Tax Returns in Australia: The Backpacker's Guide

Tax Returns in Australia: The Backpacker’s Guide

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27 thoughts on “Tax Returns in Australia: The Backpacker’s Guide

  1. Hey, great article, thank you so much!

    Just wanted to add, (correct me if I’m wrong) – at the end when you click ‘Calculate’, that’s just calculating an estimate, you still have to click ‘Lodge’ to complete the process! So no need to panic if all of the info isn’t correct when you click ‘calculate’ because it hasn’t actually been lodged yet 🙂

  2. On filling in my tax return, and hitting “tax estimate” it is evident that it has not taken into account that I am on a working holiday 417 visa, as the estimate is around 30% of my earnings, not 15%.

    Is this something that we would need to change prior to submitting the tax return or will it be amended for afterwards?


    1. Hi Frances,

      Were you an australian resident for tax purposes in the 2016 half of the year? If not, you will be taxed as a foreign resident under the old rules, which was 32.5% – so this would explain the calculated amount.

      I think this is the most likely explanation, as your TFN will show that you are a working holiday maker.

      If this isn’t the case then I guess just give the ATO a ring!

      Hope this helps – and let me know if you have any other questions!


  3. Hi, if I was 2 months working holiday visa maker (4000 gross income) and 5 months student visa (resident for tax purpose 15000 gross income), how work the tax return for me? Have I the tax free for the last 5 months and I have to pay only the tax for whv or have I to pay tax for thw whole income? Thanks

    1. Hey Alfredo, thanks for your question!

      I’m not sure of the answer, as it depends on which part of the year you were on your working holiday visa, and whether you were resident for tax purposes during this time. If you fill in your tax return though it will likely give you a good estimate of what you get back or owe.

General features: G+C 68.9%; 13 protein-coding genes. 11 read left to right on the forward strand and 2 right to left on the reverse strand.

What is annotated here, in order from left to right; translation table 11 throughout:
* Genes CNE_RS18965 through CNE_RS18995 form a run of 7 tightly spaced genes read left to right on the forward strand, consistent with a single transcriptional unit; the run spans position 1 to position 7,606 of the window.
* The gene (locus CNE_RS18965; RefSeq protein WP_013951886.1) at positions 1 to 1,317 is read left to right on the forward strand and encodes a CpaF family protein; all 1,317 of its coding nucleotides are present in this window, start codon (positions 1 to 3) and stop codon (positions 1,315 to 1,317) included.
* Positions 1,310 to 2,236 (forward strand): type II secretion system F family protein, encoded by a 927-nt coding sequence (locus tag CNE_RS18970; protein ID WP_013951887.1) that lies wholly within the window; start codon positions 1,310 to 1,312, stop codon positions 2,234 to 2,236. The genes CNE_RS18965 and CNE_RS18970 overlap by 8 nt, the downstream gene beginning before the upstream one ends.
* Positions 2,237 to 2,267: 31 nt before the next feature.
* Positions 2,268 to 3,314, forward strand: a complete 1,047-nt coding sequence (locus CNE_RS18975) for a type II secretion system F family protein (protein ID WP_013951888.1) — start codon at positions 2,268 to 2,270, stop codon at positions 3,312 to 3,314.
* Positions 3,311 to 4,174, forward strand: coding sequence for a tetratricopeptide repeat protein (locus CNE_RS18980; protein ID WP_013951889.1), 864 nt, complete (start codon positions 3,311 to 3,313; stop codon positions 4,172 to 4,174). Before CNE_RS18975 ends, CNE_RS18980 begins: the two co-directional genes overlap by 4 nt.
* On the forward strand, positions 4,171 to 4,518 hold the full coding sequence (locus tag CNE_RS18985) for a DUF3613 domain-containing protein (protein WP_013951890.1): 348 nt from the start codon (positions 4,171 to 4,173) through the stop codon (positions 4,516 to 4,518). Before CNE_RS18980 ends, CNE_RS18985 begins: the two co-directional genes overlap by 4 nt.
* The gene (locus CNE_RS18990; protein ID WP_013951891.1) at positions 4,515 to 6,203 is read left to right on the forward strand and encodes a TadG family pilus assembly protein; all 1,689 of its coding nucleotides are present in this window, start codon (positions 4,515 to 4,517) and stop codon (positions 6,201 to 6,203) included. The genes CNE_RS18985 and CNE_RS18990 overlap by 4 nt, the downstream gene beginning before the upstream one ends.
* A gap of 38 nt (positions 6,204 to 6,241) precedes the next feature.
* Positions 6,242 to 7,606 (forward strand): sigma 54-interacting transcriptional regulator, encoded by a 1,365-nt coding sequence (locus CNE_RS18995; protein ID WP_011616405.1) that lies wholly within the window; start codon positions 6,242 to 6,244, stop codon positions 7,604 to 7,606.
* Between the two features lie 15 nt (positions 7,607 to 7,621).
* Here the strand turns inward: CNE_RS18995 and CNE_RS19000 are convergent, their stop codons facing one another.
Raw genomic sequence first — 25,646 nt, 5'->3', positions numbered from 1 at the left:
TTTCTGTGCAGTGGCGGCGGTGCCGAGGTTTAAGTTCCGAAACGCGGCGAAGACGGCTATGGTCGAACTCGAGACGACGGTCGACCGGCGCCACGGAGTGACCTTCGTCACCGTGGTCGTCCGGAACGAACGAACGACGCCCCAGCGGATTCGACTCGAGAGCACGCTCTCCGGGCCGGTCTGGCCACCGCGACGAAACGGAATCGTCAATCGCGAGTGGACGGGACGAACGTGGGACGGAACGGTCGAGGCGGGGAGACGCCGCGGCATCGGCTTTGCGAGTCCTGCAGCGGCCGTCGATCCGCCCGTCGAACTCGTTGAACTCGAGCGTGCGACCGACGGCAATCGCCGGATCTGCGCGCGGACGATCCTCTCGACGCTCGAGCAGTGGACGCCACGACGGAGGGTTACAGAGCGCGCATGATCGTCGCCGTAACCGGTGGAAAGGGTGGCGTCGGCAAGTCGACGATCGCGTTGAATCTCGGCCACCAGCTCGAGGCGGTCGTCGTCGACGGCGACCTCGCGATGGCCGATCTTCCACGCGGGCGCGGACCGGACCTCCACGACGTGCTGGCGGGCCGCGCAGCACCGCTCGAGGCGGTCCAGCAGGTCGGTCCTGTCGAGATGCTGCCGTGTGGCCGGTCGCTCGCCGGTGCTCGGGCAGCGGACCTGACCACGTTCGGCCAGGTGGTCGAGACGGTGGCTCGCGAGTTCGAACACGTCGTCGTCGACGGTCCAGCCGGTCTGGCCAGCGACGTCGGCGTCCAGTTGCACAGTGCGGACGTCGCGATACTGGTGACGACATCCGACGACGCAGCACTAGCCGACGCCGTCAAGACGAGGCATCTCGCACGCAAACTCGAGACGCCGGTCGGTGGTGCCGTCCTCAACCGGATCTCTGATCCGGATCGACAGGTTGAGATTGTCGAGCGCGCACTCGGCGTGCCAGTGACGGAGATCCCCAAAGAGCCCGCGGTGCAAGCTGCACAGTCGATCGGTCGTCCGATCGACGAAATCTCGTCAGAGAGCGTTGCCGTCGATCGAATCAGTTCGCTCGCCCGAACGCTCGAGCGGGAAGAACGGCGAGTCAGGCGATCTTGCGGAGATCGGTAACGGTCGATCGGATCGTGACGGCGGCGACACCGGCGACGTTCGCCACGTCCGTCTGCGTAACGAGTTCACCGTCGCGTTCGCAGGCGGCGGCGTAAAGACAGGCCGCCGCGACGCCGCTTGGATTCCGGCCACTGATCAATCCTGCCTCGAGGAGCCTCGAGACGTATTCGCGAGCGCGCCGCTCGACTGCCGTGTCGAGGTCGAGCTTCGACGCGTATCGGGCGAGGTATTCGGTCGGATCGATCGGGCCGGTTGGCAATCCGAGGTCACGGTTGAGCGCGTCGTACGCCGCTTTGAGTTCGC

Unfortunately as I’m not a tax agent I can’t say for sure how it will work for you – I’d recommend getting in touch with one to at least ask how it would work. If you contact Taxably on Facebook (the link is in the post) they will be able to give you advice, and if it seems likely that you’ll get a large refund then I’d suggest letting them do it as it sounds more complicated than your bog-standard backpacker tax return.

      Good luck!


  4. Hi, thanks for your explanation, it’s really clear. But I still have a doubt with the Adjustments section, it says: Working holiday maker gross income
    then the deductions
    and finally Working holiday maker net income
    but in my form the only number in the deduction that i can put is 0. (The Deductions that relate to earning your working holiday maker income entered is greater than your allowable deductions of $0.00)

    So at the end my gross and net are the same! (and i surely didn’t get that kind of money!)
    i really don’t understand! sorry! thanks!

    1. Hey Leticia, thanks for the question!

      Unfortunately I’m not quite sure why you’re having this issue. Did you tick the ‘deductions’ box on the page as well as the ‘adjustments’ and working holiday maker net income?

      Its quite hard to answer your question without having your actual form in front of me, sorry I can’t be of more help!


      1. I really have no deductions related to my income to make… and i worked after 1/01/2017 too… so the Adjustments section is mandatory for every wornking holiday?

        thank you for your comments!